Jones complained that Short Cuts made him look like a "buffoon" but that in this country, "you have a right to do that." In the Short Cuts Jones handed out, the alderman was described as being "known for his derby hats and rambling references to dialectical materialism during aldermanic speeches." This makes him a buffoon? Stylish, distinctive, insightful even, aware of the sociopolitical cosmos beyond City Hall, yes -- but buffoonish? No, no, no. Telling Short Cuts out in the hallway after Friday's meeting that "you liberal white boys are all alike; you think that a black man doesn't know when you're making fun of him" -- now that's being a buffoon, Kenny. Call Short Cuts whatever you want, man, but don't call it liberal. Yecchh.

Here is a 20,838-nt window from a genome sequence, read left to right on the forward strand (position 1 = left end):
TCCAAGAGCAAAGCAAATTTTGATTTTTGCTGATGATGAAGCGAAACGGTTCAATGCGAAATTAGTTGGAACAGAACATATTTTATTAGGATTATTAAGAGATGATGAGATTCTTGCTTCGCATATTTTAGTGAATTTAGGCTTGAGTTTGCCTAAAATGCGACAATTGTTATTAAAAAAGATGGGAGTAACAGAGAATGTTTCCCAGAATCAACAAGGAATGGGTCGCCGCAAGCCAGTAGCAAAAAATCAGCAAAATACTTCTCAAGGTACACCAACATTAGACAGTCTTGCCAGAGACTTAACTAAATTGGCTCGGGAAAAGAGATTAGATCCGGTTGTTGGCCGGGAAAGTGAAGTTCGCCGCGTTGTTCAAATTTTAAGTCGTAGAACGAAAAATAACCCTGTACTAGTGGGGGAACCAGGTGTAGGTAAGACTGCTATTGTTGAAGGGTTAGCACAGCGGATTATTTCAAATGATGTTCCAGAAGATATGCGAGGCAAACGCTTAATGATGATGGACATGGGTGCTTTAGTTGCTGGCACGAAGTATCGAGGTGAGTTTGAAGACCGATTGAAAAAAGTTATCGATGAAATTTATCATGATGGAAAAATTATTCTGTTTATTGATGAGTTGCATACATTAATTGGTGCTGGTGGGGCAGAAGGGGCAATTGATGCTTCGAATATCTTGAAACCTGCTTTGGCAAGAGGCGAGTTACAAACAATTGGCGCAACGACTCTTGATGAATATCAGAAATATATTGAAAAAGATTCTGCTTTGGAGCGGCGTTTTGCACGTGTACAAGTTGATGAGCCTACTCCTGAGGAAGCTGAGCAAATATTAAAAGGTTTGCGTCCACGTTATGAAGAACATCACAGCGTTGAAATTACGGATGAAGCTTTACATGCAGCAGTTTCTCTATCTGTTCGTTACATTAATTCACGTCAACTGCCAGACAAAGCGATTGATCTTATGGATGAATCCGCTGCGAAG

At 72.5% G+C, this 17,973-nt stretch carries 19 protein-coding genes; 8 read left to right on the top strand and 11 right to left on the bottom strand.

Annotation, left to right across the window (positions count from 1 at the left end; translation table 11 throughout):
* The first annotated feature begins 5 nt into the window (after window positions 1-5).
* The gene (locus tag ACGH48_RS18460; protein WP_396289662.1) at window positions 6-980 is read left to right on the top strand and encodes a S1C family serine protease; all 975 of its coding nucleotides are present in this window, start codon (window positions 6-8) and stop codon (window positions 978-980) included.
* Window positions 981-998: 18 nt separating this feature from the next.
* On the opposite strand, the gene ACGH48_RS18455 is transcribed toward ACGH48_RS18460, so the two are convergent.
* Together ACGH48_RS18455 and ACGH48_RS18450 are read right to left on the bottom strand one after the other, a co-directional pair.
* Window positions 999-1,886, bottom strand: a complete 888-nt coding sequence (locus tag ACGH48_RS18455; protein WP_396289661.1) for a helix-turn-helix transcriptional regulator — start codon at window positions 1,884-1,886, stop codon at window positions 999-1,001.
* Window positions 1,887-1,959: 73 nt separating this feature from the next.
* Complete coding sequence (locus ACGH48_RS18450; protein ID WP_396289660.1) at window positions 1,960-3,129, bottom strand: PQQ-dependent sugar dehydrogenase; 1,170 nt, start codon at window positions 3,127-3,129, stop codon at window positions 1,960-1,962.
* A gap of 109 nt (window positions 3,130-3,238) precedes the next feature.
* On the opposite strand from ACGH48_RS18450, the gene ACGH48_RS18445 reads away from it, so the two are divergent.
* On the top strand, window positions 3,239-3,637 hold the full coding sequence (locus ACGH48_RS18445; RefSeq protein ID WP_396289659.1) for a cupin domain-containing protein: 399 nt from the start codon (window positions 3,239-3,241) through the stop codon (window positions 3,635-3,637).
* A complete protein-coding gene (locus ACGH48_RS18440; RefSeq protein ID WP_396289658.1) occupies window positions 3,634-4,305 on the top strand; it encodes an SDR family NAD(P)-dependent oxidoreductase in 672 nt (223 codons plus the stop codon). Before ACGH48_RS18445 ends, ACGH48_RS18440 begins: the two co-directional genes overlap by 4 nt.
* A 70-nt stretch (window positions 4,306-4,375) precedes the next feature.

Also falling into the buffoonery category is the whole redistricting clusterfuck. Any which way you hold this up to the light, it's terminally flawed. The map, which now has 18 co-sponsors and a nihil obstat from Mayor Francis Slay, attempts to rid the board of Tyus by moving her ward to South St. Louis. But even if that ploy succeeds, she will be an alderwoman until her term expires in 2003. By then, one rumor has it, Tyus' longtime friend and colleague Smith will be running for state representative and Tyus will run for alderwoman of the reconfigured 1st Ward, which will by then include the homes of both Smith and Tyus.